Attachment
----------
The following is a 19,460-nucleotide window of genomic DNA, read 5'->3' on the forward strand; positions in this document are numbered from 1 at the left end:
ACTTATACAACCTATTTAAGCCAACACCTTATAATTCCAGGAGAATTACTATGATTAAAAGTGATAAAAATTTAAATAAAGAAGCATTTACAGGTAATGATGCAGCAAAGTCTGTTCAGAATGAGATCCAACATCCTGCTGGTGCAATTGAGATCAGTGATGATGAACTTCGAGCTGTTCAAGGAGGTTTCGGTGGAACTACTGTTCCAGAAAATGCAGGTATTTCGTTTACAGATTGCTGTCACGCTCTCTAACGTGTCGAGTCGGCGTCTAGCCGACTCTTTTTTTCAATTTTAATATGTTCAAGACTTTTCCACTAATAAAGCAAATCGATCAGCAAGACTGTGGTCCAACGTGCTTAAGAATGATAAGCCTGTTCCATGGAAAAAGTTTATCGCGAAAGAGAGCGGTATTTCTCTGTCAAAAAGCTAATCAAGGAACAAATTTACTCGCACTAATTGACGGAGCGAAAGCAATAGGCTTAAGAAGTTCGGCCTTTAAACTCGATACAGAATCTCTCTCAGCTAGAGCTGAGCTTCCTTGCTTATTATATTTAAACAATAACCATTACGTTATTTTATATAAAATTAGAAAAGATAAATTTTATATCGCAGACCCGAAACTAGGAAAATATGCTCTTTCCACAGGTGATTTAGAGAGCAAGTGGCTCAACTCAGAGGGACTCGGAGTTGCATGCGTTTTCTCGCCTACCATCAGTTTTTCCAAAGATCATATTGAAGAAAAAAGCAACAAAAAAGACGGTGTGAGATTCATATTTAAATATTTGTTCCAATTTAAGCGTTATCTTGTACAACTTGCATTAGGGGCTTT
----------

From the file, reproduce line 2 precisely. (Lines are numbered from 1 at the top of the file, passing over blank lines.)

ACTTATACAACCTATTTAAGCCAACACCTTATAATTCCAGGAGAATTACTATGATTAAAAGTGATAAAAATTTAAATAAAGAAGCATTTACAGGTAATGATGCAGCAAAGTCTGTTCAGAATGAGATCCAACATCCTGCTGGTGCAATTGAGATCAGTGATGATGAACTTCGAGCTGTTCAAGGAGGTTTCGGTGGAACTACTGTTCCAGAAAATGCAGGTATTTCGTTTACAGATTGCTGTCACGCTCTCTAACGTGTCGAGTCGGCGTCTAGCCGACTCTTTTTTTCAATTTTAATATGTTCAAGACTTTTCCACTAATAAAGCAAATCGATCAGCAAGACTGTGGTCCAACGTGCTTAAGAATGATAAGCCTGTTCCATGGAAAAAGTTTATCGCGAAAGAGAGCGGTATTTCTCTGTCAAAAAGCTAATCAAGGAACAAATTTACTCGCACTAATTGACGGAGCGAAAGCAATAGGCTTAAGAAGTTCGGCCTTTAAACTCGATACAGAATCTCTCTCAGCTAGAGCTGAGCTTCCTTGCTTATTATATTTAAACAATAACCATTACGTTATTTTATATAAAATTAGAAAAGATAAATTTTATATCGCAGACCCGAAACTAGGAAAATATGCTCTTTCCACAGGTGATTTAGAGAGCAAGTGGCTCAACTCAGAGGGACTCGGAGTTGCATGCGTTTTCTCGCCTACCATCAGTTTTTCCAAAGATCATATTGAAGAAAAAAGCAACAAAAAAGACGGTGTGAGATTCATATTTAAATATTTGTTCCAATTTAAGCGTTATCTTGTACAACTTGCATTAGGGGCTTT